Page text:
Nineteen credits in any of the following categories may be used to fulfill the literature and culture requirement. However, no more than two courses from the same outside department may be counted toward the classical humanities major:
Classics courses numbered 300 and above (or their cross-listed equivalent)
Courses in Greek or Latin above and beyond the second-year level; that is courses numbered higher than Greek 306 and Latin 204, not including Latin 391 and 392. Note: Students who declare the major in Fall 2013 or later may only apply six credits of Greek and Latin courses toward the fulfillment of this requirement.
Related courses in Art History including 115, 201, 300, 301, 302, 303, 304, 405, and 505
Related courses in French and Italian including 550
Related courses in Hebrew Studies including 346
Related courses in History including 110, 112, 208, 251, 303, 306, and 307
Related courses in History of Science including 322
Related courses in Integrated Liberal Studies including 203, 205, and 207
Related courses in Philosophy including 430 and 454
Related courses in Political Science including 501
To complete the classical humanities major, a student must complete 3 credits of the undergraduate seminar, Classics 591 Approaches to the Classical World. This course is normally taken in the senior year. The credits earned in this seminar count toward fulfilling the literature and culture requirement above. A student may take an alternative seminar by requesting a course substitution from the undergraduate advisor in advance.
In order to receive the certificate in classical studies, students are required to complete 18 credits in classics and/or related fields. At least 12 of these credits must be at or above the 300 level. Classical humanities majors are not eligible for the certificate in classical studies.
Classics: 100, 110, 205, 273, 300, 304, 311, 320, 322, 324, 325, 350, 351, 370, 371, 372, 373, 376, 379, 430, 470, 476, 477, 517, 554, 555, 556, 561, 591, 602. Students should consult the department's undergraduate advisor about any courses in classics that are not listed.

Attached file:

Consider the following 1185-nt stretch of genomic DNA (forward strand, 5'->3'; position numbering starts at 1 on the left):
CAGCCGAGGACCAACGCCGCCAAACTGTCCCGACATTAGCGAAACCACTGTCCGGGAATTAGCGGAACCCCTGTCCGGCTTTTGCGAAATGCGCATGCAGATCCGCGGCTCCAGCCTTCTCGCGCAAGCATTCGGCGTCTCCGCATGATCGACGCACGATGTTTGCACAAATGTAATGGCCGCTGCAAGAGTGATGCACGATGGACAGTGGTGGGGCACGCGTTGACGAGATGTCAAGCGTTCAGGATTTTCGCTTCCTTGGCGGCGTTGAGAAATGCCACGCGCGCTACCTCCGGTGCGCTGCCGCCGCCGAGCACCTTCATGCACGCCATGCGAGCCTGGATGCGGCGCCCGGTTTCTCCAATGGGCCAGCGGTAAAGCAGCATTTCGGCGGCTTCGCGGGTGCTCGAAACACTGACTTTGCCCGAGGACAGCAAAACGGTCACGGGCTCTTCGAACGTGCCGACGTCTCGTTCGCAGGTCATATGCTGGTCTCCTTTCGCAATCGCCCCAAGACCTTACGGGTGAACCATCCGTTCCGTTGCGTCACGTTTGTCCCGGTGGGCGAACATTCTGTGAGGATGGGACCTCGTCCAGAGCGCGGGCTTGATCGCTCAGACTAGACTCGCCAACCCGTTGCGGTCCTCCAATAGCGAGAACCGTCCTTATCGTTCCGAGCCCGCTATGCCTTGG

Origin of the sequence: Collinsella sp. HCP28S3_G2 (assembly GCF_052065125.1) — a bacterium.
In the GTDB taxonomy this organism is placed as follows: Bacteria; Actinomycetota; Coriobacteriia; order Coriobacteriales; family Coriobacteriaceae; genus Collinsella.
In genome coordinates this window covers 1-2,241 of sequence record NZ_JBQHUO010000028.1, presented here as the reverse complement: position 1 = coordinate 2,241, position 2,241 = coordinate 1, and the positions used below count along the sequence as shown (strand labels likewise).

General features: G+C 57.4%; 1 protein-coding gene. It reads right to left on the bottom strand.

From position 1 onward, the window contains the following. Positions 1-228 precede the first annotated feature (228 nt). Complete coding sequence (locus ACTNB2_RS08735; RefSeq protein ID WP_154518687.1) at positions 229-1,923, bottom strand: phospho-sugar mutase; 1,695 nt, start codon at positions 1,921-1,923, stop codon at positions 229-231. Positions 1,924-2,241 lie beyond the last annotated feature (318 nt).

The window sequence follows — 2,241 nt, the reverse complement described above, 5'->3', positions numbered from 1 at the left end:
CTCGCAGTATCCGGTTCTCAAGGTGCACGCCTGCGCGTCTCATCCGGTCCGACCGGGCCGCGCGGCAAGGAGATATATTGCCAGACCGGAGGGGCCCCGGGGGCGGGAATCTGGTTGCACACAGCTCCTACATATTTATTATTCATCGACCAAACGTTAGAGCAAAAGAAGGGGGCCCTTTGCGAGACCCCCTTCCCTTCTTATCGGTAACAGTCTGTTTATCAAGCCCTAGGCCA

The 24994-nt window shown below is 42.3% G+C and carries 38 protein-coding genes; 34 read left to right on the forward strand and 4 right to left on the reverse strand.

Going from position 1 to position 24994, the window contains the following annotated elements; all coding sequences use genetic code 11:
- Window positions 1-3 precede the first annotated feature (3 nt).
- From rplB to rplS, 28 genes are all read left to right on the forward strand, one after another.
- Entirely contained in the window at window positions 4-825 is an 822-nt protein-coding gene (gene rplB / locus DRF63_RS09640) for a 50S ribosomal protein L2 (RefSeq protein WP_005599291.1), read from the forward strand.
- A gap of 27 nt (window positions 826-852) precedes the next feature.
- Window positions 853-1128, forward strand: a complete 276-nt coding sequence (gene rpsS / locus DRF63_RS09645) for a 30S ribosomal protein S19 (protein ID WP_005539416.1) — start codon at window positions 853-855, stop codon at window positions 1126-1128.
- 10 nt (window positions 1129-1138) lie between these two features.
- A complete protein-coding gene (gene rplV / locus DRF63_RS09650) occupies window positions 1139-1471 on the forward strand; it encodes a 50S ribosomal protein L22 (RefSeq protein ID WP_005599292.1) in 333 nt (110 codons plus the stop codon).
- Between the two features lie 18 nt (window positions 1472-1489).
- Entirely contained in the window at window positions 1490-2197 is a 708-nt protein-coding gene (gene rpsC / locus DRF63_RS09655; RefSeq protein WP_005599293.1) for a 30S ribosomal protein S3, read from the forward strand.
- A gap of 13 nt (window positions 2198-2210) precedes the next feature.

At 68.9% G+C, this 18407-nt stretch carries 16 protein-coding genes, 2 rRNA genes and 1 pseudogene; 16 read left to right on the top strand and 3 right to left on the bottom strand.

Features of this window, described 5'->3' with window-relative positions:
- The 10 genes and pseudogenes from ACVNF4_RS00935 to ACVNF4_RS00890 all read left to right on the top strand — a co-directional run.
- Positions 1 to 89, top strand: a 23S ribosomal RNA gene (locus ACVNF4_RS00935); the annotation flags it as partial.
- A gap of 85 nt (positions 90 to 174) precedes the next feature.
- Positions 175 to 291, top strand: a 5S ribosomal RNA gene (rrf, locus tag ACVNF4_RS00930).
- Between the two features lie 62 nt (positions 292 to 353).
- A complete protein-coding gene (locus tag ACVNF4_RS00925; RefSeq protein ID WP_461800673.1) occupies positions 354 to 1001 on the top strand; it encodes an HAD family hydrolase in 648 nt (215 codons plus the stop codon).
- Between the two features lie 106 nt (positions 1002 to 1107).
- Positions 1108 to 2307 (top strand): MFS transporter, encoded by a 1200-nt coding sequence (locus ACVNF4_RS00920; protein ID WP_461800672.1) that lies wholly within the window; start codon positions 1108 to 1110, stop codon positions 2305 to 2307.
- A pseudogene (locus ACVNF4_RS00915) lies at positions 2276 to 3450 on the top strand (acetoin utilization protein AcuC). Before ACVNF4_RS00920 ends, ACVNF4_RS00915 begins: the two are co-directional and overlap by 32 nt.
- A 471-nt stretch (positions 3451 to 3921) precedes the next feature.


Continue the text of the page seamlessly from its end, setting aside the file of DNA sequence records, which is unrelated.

In addition to courses in classics, the following courses offered by other departments also count toward requirements for the certificate.
Art History: 115, 201, 300, 301, 302, 303, 304, 405, 505
Hebrew Studies: 346
History: 110, 112, 208, 251, 303, 306, 307
History of Science: 322
ILS: 203, 205, 207
Philosophy: 430, 454
Political Science: 501
Courses cross-listed in more than one department may not be counted twice toward the certificate (for example, Classics 110/History 110, and Classics 300/Art History 300).
Candidates for Honors in the Major must have a minimum grade point average of 3.5 for courses in the major designated intermediate or advanced and an overall GPA of at least 3.3 in all courses taken at UW–Madison at the time of graduation. In addition they must take at least one graduate seminar numbered 500 or above, and complete a two-semester senior thesis or research project while enrolled in Classics 681–682.
Latin courses 302 and below are open to freshmen with sufficient preparation. Placement testing is advised for students entering from high school and can be arranged with Testing & Evaluation Services while attending SOAR. Consult the Latin program advisor in all cases of doubt in course placement.
Credit by course examination (retroactive credit) may be earned for work done elsewhere, particularly in high school, by validating it through course work at UW–Madison. The validating course must be the student's first college-level language course; and it must be taken before earning 30 degree credits, and the student must earn at least a B.